# Data Types

## Foreword

In this course, we will cover the most commonly used Python data types as outlined in the Python Language Reference. The following four general data types are discussed in the course and, unless otherwise stated, will be used in examples: **Numbers** (Integer, Boolean, Real, Complex), **Sequences** (Immutable - String, Tuple, Bytes; Mutable - Lists, Byte Arrays), **Mappings** (Dictionary), and **Sets**.

On occasion, the description of technical material can vary from document to document at python.org. On this site we defer to the content as described in the Python Language Reference as the authoritative source.

## Data Types - Numbers

**Numbers** - numbers in Python come in the following forms: integral (integers and boolean), real (floating point numbers), and complex.

__Integer numbers__, specified by the built-in function 'int()', are simply whole numbers like 7, 482, -9993, etc.

__Boolean__ has only two values, True and False. It is considered an integral type since the values True and False are internally analogous to 1 and 0 respectively.

__Real numbers__, specified by the built-in function 'float()', are numbers including a decimal like 33.89, 1.75364, -5226.88, etc.

__Complex numbers__ have a 'real' and 'imaginary' part. They have practical applications in many physical scientific disciplines such as: biology, chemistry, electrical engineering, and physics. Complex numbers are beyond the scope of this course.

The __mathematical operations__ in the table below can be used with the numbers data type.

Mathematical Operations | |

+ | Addition |

- | Subtraction |

* | Multiplication |

/ | division |

// | Integer division |

% | Modulo |

** | Exponentiation |

The __relational operations__ in the table below can be used with the numbers data type.

Relational Operations | |

> | Greater than |

< | Less than |

>= | Greater than or equal to |

<= | Less or equal to |

== | Equality |

!= | Not equal |

The __logical operations__ in the table below can be used in simple and complex conditional statements. Logical operators are usually used in combination with relational operators as shown in the code example below.

Logical Operations | |

and | returns True if two boolean expressions are both True |

or | returns True if at least one boolean expression is True |

not | reverses the value of a boolean expression |

Lines 118 - 137 contain a few additional operations to consider related to the numbers data type. Positive Infinity and negative infinity are useful to test for extreme range values without 'guessing' or supplying artificially high/low numbers. NaN (not a number) is useful to determine if an operation returns a valid number. See this link for more on these topics.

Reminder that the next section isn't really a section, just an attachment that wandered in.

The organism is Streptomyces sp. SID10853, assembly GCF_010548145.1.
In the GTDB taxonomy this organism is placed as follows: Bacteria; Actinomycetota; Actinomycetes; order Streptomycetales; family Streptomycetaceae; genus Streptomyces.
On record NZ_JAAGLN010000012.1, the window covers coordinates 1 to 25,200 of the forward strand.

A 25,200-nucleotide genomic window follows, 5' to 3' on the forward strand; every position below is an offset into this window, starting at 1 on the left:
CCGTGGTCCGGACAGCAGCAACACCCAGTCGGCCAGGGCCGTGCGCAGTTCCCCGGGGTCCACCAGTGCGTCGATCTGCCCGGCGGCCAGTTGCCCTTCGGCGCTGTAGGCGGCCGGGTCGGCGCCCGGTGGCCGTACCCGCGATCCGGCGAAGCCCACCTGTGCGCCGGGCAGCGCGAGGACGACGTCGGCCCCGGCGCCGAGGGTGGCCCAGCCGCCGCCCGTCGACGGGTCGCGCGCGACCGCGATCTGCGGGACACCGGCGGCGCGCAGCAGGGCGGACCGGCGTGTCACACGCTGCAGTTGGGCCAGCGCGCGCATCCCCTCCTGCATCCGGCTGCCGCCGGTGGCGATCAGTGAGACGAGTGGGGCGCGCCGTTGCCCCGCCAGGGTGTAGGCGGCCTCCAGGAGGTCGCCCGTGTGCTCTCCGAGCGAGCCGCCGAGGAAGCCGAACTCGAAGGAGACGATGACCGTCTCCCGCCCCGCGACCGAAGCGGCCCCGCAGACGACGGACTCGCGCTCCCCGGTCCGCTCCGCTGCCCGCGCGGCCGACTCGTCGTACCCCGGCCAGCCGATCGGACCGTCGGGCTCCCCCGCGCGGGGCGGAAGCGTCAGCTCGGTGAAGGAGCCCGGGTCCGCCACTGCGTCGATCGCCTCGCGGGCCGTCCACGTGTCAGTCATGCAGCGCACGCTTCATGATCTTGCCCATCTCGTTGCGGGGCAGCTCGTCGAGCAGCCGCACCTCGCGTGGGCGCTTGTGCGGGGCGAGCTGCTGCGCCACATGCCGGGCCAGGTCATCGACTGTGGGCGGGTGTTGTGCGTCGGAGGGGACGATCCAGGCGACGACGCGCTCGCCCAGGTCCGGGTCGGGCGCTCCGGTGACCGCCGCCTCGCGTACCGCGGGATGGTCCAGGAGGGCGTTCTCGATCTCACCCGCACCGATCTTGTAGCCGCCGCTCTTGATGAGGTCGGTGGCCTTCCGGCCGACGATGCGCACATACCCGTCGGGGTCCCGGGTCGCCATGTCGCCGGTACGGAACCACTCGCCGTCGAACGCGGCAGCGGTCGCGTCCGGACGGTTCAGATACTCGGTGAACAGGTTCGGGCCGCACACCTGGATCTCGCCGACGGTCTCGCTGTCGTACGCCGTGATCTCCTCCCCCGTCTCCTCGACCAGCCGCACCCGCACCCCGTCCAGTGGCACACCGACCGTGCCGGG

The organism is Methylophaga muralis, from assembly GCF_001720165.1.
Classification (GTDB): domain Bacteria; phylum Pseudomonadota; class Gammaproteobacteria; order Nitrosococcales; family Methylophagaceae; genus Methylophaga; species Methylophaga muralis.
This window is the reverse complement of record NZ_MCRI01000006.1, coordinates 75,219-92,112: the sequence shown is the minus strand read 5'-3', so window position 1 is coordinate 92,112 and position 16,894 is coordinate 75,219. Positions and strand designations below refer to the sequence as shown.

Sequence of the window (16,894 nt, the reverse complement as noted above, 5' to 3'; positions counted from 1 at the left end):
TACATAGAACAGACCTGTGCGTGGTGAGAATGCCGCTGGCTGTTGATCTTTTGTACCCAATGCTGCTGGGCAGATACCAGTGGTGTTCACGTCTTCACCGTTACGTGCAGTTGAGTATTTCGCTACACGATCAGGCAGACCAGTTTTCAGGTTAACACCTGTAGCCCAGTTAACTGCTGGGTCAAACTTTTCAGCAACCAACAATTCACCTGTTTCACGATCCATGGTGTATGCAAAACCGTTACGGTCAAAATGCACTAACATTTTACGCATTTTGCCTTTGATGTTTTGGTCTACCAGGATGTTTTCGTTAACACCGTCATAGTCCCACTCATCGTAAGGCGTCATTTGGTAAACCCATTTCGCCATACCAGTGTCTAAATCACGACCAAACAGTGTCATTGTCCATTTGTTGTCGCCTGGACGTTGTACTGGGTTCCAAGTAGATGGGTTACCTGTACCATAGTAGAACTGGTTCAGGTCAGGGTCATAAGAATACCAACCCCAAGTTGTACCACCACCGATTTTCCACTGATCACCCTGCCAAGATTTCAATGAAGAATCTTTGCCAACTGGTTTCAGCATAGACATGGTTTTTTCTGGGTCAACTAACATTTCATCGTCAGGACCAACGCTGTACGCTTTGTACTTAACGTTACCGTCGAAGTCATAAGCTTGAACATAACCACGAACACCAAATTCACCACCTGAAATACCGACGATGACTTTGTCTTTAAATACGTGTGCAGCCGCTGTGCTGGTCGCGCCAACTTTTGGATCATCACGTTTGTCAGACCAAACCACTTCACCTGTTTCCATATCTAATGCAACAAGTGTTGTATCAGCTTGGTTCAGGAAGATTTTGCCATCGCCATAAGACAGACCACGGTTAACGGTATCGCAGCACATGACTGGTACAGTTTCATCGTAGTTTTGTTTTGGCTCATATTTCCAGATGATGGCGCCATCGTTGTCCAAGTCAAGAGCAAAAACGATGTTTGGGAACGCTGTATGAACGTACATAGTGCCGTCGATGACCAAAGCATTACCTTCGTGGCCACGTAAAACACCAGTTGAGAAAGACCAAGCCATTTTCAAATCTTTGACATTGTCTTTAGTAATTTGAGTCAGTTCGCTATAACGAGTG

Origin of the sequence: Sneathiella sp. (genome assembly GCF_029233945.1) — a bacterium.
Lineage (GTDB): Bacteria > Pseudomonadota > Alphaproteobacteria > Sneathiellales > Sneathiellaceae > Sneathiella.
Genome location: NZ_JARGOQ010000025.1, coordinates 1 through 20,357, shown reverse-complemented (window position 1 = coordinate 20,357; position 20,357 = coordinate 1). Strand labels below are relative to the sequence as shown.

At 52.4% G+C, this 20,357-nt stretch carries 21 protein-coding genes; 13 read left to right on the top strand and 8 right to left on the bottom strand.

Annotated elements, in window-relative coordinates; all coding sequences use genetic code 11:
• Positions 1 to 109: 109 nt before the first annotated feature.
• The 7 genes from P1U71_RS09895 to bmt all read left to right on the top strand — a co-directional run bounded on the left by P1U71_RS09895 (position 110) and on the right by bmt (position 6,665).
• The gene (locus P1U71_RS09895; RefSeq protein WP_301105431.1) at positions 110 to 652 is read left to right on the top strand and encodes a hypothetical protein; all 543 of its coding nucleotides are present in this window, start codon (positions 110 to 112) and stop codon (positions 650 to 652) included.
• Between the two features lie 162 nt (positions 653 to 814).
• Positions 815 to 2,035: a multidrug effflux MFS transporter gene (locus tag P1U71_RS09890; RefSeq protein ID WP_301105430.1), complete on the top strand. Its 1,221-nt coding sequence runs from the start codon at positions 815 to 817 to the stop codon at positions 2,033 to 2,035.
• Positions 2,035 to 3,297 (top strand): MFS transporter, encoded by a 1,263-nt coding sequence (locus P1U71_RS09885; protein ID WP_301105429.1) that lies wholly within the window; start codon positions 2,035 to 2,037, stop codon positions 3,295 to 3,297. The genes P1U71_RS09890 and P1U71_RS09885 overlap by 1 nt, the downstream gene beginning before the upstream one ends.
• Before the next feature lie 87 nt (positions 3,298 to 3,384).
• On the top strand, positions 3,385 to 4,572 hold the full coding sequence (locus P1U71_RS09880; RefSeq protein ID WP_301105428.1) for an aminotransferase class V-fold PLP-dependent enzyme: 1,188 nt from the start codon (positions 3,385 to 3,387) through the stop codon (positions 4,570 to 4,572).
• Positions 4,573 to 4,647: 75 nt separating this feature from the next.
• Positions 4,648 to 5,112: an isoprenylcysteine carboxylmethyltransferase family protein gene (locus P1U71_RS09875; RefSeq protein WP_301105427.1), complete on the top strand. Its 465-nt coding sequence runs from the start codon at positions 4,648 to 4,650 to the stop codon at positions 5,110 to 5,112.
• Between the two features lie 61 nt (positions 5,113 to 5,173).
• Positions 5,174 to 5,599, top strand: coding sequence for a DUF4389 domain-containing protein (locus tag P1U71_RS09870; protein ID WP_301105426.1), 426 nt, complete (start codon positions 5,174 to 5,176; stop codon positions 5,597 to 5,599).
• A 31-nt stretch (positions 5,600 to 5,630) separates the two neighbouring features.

The code below demonstrates each of the operations listed above.

Here's the output. As always, ensure you understand the output based on the code example.

In the code example above, on lines 115 and 116 the maxsize() function from the sys module is used to display the maximum variable size supported by Python. That number (9223372036854775807) can also be confirmed on the Windows calculator set to __Programmer__ mode. Note that the value is 2^{63} - 1. The reason it is not 2^{64 }is that one bit is reserved for the sign bit. So, Python accommodates a very large positive and a very large negative number as shown in the program output as max and min sizes. 2^{63} = 9223372036854775808 but one number has to be reserved for '0' so it is 2^{63} - 1 = 9223372036854775807. Positive numbers are represented with the sign bit set to '0' .

With the sign bit set to '1', the number will be negative. Notice that when all bits are set, the value is -1 which is the highest value negative integer. Note that when bit 63, the highest bit is set, the result will be a negative number.

As bit are 'taken away' from the right, the negative number grows.

Finally, the lowest value negative number is reached by setting all values to '0' except the sign bit. With the sign bit set to '1', the number will be negative.

In the image below, notice with the calculator set to display hexadecimal numbers that 9223372036854775807 = 7FFFFFFFFFFFFFFF. Each of the four bits is called a nibble. Eight bits = one byte. There are a total of 64 bits used to represent a 'signed' variable on a 64-bit machine running a 64-bit operating system.